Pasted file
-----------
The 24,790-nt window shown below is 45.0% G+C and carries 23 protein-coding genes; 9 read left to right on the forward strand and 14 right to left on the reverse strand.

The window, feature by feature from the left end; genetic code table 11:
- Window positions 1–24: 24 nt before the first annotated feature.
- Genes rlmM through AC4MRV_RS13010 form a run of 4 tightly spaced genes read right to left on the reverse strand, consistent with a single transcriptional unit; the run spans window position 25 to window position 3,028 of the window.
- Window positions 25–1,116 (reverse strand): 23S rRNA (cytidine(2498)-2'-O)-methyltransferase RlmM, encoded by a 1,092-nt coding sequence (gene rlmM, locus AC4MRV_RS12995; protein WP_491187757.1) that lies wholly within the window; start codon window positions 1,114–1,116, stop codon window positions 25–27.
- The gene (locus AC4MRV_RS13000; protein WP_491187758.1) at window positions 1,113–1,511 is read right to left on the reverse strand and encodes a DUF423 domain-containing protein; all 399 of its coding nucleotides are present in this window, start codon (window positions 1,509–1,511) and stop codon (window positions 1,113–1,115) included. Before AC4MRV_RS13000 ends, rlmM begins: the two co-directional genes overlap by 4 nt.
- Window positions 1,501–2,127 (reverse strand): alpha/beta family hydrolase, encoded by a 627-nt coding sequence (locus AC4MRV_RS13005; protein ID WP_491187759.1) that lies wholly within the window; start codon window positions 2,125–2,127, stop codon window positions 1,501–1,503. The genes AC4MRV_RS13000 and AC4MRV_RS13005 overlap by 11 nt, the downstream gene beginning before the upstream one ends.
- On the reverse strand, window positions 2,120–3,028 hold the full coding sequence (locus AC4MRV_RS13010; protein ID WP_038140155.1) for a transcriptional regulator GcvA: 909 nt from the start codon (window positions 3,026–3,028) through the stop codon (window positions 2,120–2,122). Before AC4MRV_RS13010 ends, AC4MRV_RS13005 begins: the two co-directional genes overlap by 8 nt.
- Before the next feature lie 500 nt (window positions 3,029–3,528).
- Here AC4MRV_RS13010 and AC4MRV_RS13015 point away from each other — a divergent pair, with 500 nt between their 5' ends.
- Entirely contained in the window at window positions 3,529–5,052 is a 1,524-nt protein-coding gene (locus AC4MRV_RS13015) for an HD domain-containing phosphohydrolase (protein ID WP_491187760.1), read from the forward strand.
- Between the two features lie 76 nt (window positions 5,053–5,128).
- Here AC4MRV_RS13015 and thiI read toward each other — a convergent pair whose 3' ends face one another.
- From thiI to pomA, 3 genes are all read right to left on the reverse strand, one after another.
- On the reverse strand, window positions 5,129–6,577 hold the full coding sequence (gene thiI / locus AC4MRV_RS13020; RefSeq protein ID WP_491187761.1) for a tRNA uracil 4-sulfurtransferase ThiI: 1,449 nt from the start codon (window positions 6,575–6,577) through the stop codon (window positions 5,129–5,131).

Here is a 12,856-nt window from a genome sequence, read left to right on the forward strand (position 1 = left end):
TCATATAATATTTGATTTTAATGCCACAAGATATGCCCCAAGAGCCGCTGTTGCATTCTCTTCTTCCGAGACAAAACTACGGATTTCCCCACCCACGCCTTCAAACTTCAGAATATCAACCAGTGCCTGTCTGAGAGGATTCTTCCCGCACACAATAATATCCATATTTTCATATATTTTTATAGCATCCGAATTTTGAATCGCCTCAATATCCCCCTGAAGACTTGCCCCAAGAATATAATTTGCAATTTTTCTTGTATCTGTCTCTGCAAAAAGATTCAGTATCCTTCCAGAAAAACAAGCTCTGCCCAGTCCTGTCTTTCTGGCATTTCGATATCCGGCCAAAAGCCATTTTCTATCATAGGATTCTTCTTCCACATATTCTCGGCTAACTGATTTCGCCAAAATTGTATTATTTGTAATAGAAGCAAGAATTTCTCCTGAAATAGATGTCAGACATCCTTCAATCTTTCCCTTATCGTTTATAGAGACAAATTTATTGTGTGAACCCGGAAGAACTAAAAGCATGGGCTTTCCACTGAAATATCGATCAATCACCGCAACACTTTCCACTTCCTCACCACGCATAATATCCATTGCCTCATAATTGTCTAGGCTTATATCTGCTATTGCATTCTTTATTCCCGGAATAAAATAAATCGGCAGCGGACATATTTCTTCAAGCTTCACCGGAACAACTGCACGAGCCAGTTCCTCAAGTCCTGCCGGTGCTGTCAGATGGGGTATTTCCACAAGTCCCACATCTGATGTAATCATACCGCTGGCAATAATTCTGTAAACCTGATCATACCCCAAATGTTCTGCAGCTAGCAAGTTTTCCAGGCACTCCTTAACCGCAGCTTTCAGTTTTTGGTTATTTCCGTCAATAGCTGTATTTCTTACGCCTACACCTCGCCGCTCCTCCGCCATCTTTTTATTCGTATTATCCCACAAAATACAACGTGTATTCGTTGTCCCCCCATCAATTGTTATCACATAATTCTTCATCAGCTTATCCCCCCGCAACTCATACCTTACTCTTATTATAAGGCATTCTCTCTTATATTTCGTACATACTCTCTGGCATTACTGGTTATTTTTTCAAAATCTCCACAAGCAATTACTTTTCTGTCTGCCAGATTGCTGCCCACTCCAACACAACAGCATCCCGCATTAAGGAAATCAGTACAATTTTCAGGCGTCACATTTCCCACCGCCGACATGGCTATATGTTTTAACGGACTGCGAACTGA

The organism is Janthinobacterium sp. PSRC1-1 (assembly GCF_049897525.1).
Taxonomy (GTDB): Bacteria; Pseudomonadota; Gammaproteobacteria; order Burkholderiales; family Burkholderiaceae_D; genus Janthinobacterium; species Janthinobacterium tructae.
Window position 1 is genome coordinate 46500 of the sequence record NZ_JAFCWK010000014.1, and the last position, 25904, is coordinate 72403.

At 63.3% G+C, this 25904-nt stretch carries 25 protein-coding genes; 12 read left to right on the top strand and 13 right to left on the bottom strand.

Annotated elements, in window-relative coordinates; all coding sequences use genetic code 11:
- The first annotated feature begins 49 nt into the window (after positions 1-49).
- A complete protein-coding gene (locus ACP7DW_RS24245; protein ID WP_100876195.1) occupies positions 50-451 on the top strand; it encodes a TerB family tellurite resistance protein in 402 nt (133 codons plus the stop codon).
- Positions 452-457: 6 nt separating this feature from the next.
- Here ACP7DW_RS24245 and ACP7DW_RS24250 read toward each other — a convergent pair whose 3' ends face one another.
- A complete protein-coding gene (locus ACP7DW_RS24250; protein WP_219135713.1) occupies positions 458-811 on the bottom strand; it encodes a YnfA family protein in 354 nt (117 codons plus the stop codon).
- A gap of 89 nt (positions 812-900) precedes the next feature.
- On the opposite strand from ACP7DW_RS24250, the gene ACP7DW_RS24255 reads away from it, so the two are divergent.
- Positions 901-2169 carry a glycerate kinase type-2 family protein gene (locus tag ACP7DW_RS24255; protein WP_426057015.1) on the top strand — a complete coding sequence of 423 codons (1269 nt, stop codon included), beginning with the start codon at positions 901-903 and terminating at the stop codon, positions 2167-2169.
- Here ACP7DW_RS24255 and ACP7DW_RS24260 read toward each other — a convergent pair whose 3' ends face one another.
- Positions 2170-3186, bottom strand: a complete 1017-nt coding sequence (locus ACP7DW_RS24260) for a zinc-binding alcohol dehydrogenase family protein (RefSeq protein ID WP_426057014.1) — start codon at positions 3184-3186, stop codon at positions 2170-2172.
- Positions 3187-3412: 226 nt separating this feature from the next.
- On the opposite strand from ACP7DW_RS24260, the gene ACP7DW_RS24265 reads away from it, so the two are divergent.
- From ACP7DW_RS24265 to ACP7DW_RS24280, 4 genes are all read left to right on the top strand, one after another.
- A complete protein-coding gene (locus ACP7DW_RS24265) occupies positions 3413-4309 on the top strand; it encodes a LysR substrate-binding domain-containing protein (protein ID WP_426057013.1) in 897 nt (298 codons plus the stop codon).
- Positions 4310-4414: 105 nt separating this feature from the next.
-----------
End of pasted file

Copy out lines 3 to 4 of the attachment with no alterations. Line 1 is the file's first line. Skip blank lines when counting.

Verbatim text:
- Window positions 1–24: 24 nt before the first annotated feature.
- Genes rlmM through AC4MRV_RS13010 form a run of 4 tightly spaced genes read right to left on the reverse strand, consistent with a single transcriptional unit; the run spans window position 25 to window position 3,028 of the window.